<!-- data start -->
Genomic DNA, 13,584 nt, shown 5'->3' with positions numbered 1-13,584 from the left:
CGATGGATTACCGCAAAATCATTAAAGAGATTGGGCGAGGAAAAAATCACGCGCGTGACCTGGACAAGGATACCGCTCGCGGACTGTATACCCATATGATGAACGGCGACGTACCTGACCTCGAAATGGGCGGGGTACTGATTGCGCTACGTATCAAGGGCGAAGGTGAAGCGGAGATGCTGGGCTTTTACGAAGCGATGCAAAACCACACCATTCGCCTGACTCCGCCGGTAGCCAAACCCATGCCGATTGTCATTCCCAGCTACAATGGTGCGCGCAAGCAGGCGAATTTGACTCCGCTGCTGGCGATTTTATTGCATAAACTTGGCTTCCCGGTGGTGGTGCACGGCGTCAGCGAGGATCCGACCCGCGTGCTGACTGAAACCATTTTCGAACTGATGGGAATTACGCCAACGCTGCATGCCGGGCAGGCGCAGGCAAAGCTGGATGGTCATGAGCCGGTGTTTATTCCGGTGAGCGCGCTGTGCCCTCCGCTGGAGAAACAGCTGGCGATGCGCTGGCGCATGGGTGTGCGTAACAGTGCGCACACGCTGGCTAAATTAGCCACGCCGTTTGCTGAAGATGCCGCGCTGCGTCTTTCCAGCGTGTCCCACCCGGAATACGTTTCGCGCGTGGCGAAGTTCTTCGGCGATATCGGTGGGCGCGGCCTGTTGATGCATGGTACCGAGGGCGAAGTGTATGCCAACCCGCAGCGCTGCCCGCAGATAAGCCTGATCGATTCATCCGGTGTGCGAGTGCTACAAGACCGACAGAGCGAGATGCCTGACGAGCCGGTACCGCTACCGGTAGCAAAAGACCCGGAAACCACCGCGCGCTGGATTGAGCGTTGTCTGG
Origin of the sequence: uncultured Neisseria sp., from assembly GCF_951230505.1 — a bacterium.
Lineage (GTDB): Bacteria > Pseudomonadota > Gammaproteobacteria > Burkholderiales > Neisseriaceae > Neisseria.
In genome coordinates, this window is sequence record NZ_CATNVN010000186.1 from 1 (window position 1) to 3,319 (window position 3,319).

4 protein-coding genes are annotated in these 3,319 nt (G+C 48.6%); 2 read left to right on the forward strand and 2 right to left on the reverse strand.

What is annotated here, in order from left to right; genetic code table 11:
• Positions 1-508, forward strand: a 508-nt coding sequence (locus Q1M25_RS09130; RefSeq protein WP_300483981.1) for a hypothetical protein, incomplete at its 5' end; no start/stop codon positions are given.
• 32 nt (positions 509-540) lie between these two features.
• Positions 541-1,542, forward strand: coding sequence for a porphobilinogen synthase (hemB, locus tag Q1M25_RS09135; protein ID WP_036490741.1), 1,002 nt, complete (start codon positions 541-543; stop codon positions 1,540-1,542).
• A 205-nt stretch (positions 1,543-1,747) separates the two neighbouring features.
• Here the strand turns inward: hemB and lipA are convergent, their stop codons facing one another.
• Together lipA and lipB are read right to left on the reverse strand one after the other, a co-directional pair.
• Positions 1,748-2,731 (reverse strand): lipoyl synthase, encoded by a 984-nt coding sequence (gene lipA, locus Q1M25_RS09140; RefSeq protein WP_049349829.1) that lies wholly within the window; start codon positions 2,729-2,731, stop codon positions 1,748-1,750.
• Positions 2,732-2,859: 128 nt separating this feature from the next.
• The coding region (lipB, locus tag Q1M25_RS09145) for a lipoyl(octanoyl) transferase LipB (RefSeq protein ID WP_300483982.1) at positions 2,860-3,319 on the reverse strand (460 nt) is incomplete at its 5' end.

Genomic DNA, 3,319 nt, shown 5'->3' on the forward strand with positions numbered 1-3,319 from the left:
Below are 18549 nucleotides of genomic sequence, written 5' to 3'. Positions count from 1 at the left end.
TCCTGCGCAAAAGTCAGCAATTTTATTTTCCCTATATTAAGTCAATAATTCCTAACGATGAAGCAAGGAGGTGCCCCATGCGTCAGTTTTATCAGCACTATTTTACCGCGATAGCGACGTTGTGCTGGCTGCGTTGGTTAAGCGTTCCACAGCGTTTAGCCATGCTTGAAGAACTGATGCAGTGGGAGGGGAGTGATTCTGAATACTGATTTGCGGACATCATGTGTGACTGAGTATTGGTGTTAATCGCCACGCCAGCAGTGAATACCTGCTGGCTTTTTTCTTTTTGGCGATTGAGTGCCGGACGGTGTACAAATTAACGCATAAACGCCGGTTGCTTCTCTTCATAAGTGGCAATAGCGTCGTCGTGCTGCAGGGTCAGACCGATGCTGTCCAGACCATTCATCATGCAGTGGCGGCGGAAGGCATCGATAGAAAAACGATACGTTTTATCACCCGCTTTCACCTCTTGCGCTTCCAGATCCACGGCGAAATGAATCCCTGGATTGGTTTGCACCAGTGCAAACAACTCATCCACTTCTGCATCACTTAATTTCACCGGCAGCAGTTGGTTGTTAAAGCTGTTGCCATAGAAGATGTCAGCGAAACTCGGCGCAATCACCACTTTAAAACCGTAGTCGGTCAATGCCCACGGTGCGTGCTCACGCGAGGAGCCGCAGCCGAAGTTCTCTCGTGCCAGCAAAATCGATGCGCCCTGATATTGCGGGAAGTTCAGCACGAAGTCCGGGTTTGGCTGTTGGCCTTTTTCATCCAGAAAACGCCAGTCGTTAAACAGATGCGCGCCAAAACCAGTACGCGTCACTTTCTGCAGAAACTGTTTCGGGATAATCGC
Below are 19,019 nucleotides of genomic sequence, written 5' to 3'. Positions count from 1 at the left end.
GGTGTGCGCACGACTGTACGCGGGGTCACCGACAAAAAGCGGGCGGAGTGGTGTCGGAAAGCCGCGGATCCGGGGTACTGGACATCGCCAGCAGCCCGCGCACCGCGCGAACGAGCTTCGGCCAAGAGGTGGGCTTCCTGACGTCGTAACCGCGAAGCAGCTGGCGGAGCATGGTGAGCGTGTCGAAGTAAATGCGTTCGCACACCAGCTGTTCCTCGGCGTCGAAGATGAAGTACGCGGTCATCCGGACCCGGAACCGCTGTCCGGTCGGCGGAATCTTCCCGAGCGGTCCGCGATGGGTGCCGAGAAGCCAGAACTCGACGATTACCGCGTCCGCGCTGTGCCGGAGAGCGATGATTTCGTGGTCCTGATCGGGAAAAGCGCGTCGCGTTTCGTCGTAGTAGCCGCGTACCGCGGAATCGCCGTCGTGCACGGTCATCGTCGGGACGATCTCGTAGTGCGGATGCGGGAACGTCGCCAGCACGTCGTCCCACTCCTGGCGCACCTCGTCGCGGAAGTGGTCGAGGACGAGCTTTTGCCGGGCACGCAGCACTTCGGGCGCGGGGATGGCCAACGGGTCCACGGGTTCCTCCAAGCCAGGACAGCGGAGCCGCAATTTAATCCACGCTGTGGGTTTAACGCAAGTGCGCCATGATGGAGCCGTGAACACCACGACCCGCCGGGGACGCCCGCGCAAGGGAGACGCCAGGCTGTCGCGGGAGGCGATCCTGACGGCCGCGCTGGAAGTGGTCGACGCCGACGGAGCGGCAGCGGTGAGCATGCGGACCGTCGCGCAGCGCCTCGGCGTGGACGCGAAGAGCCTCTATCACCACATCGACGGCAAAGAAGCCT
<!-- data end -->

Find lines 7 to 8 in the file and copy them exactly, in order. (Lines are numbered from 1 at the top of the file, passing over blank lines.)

What is annotated here, in order from left to right; genetic code table 11:
• Positions 1-508, forward strand: a 508-nt coding sequence (locus Q1M25_RS09130; RefSeq protein WP_300483981.1) for a hypothetical protein, incomplete at its 5' end; no start/stop codon positions are given.